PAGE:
There were some interesting cuts made in the name of trimming the running time, although it's still about twenty minutes too long. All of the "Christmas Bells" sequences were removed, yet they left in the entire Santa Fe song which could have been trimmed out. The omission that I missed most was the "Halloween / Goodbye Love" sequence right after the funeral. To me, it seemed like one of the most important parts of the show, since it really explores what's going on between Roger and Mimi, and confronts Mark about his own issues. It was also a little jarring to hear much of the sung dialogue spoken, especially when it rhymed. I was not aware that Dr. Seuss had been called on as a lyrics coach.

The film is supposedly rated PG-13 but it is definitely just as racy as Broadway show was. Despite the fortunate removal of the "Take Me" song, all the lyrics are here in their entirety and it's definitely not a movie you want to send your 13-year-old off to see. Apparently PG-13 is now broad enough to include pole dancing, heroin injection, swearing, bare asses, and songs honoring masturbation. I'm not sure how Chris Columbus managed to pull that off -- my bet is that the review board presumed that the guy who made Home Alone, Harry Potter, Mrs. Doubtfire, and Adventures in Babysitting couldn't possibly make a racy movie, so they didn't even watch it.

So is the movie worth seeing? I liked it more than not. If you are a fan of the show, you should go see it, if only to enjoy the incredible performances of the original Broadway stars. There will be parts you hate and parts you probably like better. The story definitely doesn't feel as topical as it might have been last century, but the music is still solid and doesn't disappoint.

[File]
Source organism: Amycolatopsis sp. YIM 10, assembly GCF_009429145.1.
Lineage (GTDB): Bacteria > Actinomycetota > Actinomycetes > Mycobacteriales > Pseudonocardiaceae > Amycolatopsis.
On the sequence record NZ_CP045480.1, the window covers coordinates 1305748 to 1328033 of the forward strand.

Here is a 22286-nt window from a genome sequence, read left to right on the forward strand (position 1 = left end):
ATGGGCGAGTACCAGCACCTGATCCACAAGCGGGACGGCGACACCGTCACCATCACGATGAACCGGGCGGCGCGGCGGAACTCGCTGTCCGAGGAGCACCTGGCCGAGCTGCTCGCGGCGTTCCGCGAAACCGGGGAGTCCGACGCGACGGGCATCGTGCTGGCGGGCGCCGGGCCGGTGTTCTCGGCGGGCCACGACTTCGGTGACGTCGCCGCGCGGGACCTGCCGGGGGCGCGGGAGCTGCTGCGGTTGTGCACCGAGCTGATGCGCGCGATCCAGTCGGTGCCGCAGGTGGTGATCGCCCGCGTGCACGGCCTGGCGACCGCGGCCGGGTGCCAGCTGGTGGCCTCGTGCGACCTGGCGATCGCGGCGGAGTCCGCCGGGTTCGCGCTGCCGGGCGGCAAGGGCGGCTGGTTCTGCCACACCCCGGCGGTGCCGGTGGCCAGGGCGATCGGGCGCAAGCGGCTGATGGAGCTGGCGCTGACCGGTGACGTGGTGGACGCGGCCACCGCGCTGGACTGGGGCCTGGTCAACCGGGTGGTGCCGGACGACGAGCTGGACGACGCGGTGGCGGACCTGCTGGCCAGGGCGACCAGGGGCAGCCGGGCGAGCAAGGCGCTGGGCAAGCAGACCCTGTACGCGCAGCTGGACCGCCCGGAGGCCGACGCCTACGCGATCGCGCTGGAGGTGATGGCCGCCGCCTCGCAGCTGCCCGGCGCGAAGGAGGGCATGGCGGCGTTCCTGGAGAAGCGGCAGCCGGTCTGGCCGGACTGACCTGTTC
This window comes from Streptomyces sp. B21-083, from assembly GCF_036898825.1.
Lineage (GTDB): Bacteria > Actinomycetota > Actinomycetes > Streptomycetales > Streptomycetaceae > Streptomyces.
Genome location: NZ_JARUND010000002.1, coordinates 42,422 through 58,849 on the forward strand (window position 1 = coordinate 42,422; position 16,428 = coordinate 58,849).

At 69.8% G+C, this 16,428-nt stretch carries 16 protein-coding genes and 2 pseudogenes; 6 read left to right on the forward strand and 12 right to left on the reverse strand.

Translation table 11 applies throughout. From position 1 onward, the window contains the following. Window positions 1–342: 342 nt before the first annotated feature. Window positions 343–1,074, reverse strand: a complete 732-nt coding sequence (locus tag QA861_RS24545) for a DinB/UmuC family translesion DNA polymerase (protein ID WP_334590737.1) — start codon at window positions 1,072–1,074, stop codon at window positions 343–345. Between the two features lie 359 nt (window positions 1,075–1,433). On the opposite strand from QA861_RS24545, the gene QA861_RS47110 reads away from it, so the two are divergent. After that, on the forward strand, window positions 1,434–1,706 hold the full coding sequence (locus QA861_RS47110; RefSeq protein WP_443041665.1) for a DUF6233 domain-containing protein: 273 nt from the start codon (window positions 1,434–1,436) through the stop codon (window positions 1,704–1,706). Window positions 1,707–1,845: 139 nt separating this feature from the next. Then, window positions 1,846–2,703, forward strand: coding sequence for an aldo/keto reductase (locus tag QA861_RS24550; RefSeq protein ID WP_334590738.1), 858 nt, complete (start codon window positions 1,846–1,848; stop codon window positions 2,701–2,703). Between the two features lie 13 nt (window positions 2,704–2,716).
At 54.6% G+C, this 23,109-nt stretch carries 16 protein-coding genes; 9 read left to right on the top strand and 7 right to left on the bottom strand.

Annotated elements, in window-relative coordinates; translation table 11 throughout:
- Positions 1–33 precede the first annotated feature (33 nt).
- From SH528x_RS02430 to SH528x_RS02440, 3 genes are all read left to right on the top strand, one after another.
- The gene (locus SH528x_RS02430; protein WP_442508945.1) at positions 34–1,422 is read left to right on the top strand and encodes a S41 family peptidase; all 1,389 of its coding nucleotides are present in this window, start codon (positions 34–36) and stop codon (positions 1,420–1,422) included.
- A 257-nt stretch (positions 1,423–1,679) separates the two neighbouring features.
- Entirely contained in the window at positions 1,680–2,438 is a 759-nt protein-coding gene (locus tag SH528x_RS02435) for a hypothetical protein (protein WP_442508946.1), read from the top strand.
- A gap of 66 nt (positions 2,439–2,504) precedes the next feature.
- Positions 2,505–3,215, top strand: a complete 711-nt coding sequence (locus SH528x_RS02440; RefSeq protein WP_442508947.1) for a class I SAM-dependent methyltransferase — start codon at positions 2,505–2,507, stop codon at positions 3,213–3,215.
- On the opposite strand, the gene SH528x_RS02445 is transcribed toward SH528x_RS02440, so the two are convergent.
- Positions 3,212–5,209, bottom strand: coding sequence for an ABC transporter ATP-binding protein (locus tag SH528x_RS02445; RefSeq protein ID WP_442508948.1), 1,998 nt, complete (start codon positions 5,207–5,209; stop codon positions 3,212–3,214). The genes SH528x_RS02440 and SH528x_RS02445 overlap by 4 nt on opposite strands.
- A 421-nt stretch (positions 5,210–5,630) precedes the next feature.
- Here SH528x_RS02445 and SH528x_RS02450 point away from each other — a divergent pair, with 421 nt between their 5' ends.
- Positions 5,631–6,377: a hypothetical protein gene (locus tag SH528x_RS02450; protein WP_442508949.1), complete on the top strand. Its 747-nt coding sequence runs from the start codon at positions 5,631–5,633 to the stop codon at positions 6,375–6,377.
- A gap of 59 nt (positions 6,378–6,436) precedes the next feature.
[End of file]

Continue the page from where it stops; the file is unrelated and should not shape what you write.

It also put me in a musicals mood, so I can start looking forward to Les Miserables, which I will be taking my clan to in mid-January at the National Theatre. I promise not to devote an entire week to it like I did when I went in 2002.

LOST stars party too hard in Hawaii
One more reason not to live in Canada
Mr. Konieczka said the youth left after being told the birds were guinea hens.

tagged as reviews | permalink | 4 comments
day in history


Previous Post: Monday Morning Football


Next Post: Untitled Post

 

You are currently viewing a single post from the annals of URI! Zone history. The entire URI! Zone is © 1996 - 2022 by Brian Uri!. Please see the About page for further information.

Jump to Top
Jump to the Front Page


December 2005
SMTWHFS
123
45678910
11121314151617
18192021222324
25262728293031
OLD POSTS
Old News Years J F M A M J
J A S O N D
J F M A M J
J A S O N D
J F M A M J
J A S O N D
J F M A M J
J A S O N D
J F M A M J
J A S O N D
J F M A M J
J A S O N D
J F M A M J
J A S O N D
J F M A M J
J A S O N D
J F M A M J
J A S O N D
J F M A M J
J A S O N D
J F M A M J
J A S O N D
J F M A M J
J A S O N D
J F M A M J
J A S O N D
J F M A M J
J A S O N D
J F M A M J
J A S O N D
J F M A M J
J A S O N D
J F M A M J
J A S O N D
J F M A M J
J A S O N D
J F M A M J
J A S O N D
J F M A M J
J A S O N D
J F M A M J
J A S O N D
J F M A M J
J A S O N D
visitors since November 2003